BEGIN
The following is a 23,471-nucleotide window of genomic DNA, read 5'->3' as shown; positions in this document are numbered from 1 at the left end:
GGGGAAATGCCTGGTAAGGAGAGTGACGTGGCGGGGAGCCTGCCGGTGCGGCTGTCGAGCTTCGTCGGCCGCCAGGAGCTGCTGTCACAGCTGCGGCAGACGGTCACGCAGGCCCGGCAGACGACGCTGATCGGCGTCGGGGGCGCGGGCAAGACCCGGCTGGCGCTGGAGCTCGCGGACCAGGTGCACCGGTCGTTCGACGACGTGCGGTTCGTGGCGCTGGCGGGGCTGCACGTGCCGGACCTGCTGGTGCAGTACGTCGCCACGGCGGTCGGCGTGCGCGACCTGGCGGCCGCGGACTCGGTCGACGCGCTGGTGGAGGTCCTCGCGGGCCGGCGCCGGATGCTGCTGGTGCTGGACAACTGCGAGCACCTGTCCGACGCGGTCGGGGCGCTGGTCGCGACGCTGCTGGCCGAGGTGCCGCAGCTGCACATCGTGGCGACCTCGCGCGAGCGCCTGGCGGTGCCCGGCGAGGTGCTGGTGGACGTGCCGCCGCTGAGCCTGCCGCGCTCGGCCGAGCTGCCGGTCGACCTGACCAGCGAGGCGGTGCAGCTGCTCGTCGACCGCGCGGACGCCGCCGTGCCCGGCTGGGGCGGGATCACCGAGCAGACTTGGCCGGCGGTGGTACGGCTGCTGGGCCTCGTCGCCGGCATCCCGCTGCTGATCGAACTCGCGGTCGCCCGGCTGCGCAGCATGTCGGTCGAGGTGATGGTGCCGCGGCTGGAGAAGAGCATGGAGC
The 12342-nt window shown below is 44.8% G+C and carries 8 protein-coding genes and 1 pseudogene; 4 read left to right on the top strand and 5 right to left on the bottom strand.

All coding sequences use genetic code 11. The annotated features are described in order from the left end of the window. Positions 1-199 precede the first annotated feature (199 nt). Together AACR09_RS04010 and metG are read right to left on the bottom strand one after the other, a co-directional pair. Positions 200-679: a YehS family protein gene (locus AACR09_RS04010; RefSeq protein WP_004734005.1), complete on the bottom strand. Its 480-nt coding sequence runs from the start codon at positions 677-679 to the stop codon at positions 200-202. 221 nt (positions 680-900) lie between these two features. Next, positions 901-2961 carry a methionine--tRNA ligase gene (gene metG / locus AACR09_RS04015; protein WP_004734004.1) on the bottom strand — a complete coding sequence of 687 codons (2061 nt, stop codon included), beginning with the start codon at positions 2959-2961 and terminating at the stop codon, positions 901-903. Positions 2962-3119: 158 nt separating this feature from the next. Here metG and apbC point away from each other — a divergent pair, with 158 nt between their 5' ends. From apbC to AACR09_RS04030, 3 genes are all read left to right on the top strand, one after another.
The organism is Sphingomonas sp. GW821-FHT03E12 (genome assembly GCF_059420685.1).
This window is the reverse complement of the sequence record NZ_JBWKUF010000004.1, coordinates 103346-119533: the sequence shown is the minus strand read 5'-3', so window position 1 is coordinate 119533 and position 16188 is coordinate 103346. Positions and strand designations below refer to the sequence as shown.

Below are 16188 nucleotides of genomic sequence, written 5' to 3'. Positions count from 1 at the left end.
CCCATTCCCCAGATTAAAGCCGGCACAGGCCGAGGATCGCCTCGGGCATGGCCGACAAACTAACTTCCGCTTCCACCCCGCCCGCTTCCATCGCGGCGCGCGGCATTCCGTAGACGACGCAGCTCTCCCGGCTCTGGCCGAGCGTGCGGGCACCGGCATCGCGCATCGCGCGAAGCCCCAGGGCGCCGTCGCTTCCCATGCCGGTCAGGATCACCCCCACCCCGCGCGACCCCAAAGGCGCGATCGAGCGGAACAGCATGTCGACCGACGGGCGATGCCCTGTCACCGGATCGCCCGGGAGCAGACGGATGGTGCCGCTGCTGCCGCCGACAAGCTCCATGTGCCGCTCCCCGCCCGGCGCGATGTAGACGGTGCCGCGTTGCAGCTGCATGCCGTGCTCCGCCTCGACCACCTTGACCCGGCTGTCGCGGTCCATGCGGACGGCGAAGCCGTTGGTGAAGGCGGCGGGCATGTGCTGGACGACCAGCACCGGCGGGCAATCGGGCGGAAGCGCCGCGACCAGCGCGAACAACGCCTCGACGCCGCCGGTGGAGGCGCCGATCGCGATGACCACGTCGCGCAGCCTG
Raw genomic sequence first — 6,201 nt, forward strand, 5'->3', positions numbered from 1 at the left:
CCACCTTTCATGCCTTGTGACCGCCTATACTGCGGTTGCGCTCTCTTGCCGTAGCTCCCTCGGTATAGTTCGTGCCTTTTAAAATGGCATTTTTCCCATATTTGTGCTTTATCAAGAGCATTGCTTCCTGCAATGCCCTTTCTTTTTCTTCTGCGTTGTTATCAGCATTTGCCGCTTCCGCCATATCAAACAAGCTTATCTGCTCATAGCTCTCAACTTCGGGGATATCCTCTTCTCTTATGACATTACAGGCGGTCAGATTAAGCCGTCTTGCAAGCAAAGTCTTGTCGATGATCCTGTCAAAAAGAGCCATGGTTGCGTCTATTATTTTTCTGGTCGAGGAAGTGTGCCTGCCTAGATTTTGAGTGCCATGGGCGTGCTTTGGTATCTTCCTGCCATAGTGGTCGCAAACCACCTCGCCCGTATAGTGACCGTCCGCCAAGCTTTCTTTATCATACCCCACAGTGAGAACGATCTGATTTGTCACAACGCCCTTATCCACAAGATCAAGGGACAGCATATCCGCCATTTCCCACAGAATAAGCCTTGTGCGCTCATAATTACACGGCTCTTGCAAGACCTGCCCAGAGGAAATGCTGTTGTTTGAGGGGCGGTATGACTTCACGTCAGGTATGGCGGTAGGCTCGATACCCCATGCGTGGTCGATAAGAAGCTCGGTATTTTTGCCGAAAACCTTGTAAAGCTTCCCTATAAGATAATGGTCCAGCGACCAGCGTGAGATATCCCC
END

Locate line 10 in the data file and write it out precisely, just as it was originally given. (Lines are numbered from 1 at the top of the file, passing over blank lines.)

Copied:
CCACCTTTCATGCCTTGTGACCGCCTATACTGCGGTTGCGCTCTCTTGCCGTAGCTCCCTCGGTATAGTTCGTGCCTTTTAAAATGGCATTTTTCCCATATTTGTGCTTTATCAAGAGCATTGCTTCCTGCAATGCCCTTTCTTTTTCTTCTGCGTTGTTATCAGCATTTGCCGCTTCCGCCATATCAAACAAGCTTATCTGCTCATAGCTCTCAACTTCGGGGATATCCTCTTCTCTTATGACATTACAGGCGGTCAGATTAAGCCGTCTTGCAAGCAAAGTCTTGTCGATGATCCTGTCAAAAAGAGCCATGGTTGCGTCTATTATTTTTCTGGTCGAGGAAGTGTGCCTGCCTAGATTTTGAGTGCCATGGGCGTGCTTTGGTATCTTCCTGCCATAGTGGTCGCAAACCACCTCGCCCGTATAGTGACCGTCCGCCAAGCTTTCTTTATCATACCCCACAGTGAGAACGATCTGATTTGTCACAACGCCCTTATCCACAAGATCAAGGGACAGCATATCCGCCATTTCCCACAGAATAAGCCTTGTGCGCTCATAATTACACGGCTCTTGCAAGACCTGCCCAGAGGAAATGCTGTTGTTTGAGGGGCGGTATGACTTCACGTCAGGTATGGCGGTAGGCTCGATACCCCATGCGTGGTCGATAAGAAGCTCGGTATTTTTGCCGAAAACCTTGTAAAGCTTCCCTATAAGATAATGGTCCAGCGACCAGCGTGAGATATCCCC